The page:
That conversation is one our youngsters still struggle to find in a formal education setting – and that alone is reason for concern. A host of studies, the most recent in 2019, have highlighted an existing pattern between those who have sex at a younger age and lack of access to realistic sex education from experts and educators. This research suggests, unsurprisingly, that those young people who engage in sex before ‘sexual competency’ are more likely to have an unhealthy relationship with sex.


Furthermore, the lack of diversity in sex education forces many young people to look online for inclusive resources and LGBTQI+ specific information – and when it comes to sex online, often what they find is pornography. This comes with its own set of risks. Without anyone to mediate fact from fiction, the fantasy of what sex could look like infiltrates the expectations of inexperienced minds.


Porn as an educator, not entertainer, should be more worrying than pleasure-led sex education, especially with so many sites now championing user-generated content, leading to a blurring of the lines around issues of age and consent.


Image: Prateek Katyal/Unplash


The unlikely heroes in this space are Instagram users championing sex-positive and sex-education content, with parents and teenagers alike flocking to these spaces for advice, discourse and resources. However, in recent months the censorship of the sex-positive space has caused great concern amongst activists.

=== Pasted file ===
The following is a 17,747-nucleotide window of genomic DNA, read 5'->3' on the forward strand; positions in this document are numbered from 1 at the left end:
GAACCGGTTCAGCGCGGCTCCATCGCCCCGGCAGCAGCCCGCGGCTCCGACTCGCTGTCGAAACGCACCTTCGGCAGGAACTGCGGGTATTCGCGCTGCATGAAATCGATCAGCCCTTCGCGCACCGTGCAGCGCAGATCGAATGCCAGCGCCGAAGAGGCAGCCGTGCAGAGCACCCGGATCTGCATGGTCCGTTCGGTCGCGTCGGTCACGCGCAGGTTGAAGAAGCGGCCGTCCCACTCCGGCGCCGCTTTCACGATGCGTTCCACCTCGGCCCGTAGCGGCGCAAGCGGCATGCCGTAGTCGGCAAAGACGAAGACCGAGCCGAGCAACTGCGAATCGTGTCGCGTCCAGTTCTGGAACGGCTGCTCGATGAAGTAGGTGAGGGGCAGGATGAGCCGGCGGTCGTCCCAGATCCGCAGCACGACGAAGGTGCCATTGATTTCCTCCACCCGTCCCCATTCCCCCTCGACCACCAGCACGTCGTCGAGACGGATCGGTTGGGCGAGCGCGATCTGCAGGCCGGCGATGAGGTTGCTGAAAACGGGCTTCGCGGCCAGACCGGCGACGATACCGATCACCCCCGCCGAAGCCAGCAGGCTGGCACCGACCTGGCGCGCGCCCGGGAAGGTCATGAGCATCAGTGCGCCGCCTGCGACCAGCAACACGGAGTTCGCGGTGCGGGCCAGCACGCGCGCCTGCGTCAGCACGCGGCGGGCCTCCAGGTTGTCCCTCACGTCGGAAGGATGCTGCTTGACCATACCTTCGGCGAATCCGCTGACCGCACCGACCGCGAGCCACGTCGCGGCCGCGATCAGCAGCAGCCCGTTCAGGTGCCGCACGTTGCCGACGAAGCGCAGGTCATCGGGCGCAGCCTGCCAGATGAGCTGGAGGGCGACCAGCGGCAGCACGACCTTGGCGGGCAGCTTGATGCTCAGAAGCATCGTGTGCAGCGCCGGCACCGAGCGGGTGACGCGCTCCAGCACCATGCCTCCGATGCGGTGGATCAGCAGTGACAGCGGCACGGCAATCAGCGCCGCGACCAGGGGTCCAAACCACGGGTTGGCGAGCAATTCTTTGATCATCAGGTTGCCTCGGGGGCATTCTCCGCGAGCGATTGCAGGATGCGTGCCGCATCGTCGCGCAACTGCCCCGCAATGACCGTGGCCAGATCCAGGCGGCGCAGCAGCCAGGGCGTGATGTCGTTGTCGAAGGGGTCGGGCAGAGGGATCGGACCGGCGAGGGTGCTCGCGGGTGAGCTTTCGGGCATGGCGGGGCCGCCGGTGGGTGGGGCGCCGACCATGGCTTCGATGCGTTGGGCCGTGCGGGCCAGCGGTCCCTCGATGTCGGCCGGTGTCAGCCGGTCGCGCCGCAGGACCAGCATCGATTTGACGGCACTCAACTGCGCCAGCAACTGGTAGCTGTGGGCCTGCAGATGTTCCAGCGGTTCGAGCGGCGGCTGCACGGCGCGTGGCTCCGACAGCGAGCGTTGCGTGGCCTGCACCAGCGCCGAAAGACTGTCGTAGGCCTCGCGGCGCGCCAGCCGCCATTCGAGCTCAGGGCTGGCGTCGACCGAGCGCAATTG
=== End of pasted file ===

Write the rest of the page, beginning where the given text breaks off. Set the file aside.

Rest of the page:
“Purging all sex content from social media sends a terrible message to people about sex in general,” says Dr Carolina Are, an online moderation researcher, activist and pole dance instructor.


“It’s a hazardous message to send young people who are starting to open up about sex in an open-forum because the impact can be that young people can think that talking about sex is shameful or taboo. The knock-on effect is that they can misunderstand consent and they ultimately will not see pleasure as purposeful. Exposure to sex-positivity helps with self-acceptance and understanding consent. Ultimately, sex-positivity in social media is vital for young people who don’t have access to it at home or school.”


Let’s talk about sex


The reality for many people is that shame around sex still holds adults and teens back from experiencing pleasure – something that counselling psychologist Ruth Hare encounters often in her practice. “[When] I wonder aloud about why teenagers are having a discussion with a psychologist, not their parents, the typical response is embarrassment and shame – and that beyond the ‘don’t get pregnant’ instruction, conversations [at home] have reached their limits.


“Teens tend to bring ‘should-I-or-shouldn’t I’ dilemmas, relationship anxiety, stories of coercion, sexuality confusion,” Hare explains, “while adults tell stories of love, lust, rejection and hurt. They are often pained and paralysed by their own experiences, and find it difficult to model healthy conversations about sex and relationships with their own children.”